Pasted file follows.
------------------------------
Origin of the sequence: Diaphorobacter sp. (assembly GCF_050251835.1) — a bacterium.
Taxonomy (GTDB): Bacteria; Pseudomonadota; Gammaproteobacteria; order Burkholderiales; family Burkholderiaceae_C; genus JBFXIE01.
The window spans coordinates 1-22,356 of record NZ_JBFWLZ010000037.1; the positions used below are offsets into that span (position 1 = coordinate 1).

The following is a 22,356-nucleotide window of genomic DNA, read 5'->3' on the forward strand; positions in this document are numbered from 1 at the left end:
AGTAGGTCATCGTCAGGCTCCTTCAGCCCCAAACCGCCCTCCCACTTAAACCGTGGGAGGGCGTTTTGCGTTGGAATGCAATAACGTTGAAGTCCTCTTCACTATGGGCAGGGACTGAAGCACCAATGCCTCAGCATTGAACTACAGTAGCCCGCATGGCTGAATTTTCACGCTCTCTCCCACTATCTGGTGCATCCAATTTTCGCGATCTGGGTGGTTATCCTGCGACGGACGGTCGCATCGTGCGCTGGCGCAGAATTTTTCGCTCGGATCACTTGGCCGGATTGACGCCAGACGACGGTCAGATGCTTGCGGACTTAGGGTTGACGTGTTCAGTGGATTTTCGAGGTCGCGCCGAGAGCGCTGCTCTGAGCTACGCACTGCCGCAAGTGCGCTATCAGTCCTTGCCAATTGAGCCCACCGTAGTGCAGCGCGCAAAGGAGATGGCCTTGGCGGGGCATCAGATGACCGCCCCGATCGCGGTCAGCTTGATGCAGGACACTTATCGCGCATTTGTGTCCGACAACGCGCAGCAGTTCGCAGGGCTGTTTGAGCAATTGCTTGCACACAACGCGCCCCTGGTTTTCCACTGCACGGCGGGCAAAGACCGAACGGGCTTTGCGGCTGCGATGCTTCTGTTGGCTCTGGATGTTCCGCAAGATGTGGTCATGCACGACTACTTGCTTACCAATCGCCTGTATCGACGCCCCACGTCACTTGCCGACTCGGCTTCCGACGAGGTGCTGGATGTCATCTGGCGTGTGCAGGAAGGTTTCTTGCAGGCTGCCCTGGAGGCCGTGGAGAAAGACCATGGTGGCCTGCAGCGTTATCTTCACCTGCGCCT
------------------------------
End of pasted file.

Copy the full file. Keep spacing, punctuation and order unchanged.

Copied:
Origin of the sequence: Diaphorobacter sp. (assembly GCF_050251835.1) — a bacterium.
Taxonomy (GTDB): Bacteria; Pseudomonadota; Gammaproteobacteria; order Burkholderiales; family Burkholderiaceae_C; genus JBFXIE01.
The window spans coordinates 1-22,356 of record NZ_JBFWLZ010000037.1; the positions used below are offsets into that span (position 1 = coordinate 1).

The following is a 22,356-nucleotide window of genomic DNA, read 5'->3' on the forward strand; positions in this document are numbered from 1 at the left end:
AGTAGGTCATCGTCAGGCTCCTTCAGCCCCAAACCGCCCTCCCACTTAAACCGTGGGAGGGCGTTTTGCGTTGGAATGCAATAACGTTGAAGTCCTCTTCACTATGGGCAGGGACTGAAGCACCAATGCCTCAGCATTGAACTACAGTAGCCCGCATGGCTGAATTTTCACGCTCTCTCCCACTATCTGGTGCATCCAATTTTCGCGATCTGGGTGGTTATCCTGCGACGGACGGTCGCATCGTGCGCTGGCGCAGAATTTTTCGCTCGGATCACTTGGCCGGATTGACGCCAGACGACGGTCAGATGCTTGCGGACTTAGGGTTGACGTGTTCAGTGGATTTTCGAGGTCGCGCCGAGAGCGCTGCTCTGAGCTACGCACTGCCGCAAGTGCGCTATCAGTCCTTGCCAATTGAGCCCACCGTAGTGCAGCGCGCAAAGGAGATGGCCTTGGCGGGGCATCAGATGACCGCCCCGATCGCGGTCAGCTTGATGCAGGACACTTATCGCGCATTTGTGTCCGACAACGCGCAGCAGTTCGCAGGGCTGTTTGAGCAATTGCTTGCACACAACGCGCCCCTGGTTTTCCACTGCACGGCGGGCAAAGACCGAACGGGCTTTGCGGCTGCGATGCTTCTGTTGGCTCTGGATGTTCCGCAAGATGTGGTCATGCACGACTACTTGCTTACCAATCGCCTGTATCGACGCCCCACGTCACTTGCCGACTCGGCTTCCGACGAGGTGCTGGATGTCATCTGGCGTGTGCAGGAAGGTTTCTTGCAGGCTGCCCTGGAGGCCGTGGAGAAAGACCATGGTGGCCTGCAGCGTTATCTTCACCTGCGCCT